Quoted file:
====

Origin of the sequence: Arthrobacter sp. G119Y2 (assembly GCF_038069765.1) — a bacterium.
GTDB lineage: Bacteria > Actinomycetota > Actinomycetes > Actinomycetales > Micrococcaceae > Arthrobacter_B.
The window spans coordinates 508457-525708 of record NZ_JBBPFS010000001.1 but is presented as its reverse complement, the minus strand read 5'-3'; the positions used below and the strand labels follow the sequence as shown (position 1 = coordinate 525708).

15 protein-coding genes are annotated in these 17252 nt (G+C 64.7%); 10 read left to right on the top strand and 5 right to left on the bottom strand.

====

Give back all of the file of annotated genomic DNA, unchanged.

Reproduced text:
Origin of the sequence: Arthrobacter sp. G119Y2 (assembly GCF_038069765.1) — a bacterium.
GTDB lineage: Bacteria > Actinomycetota > Actinomycetes > Actinomycetales > Micrococcaceae > Arthrobacter_B.
The window spans coordinates 508457-525708 of record NZ_JBBPFS010000001.1 but is presented as its reverse complement, the minus strand read 5'-3'; the positions used below and the strand labels follow the sequence as shown (position 1 = coordinate 525708).

15 protein-coding genes are annotated in these 17252 nt (G+C 64.7%); 10 read left to right on the top strand and 5 right to left on the bottom strand.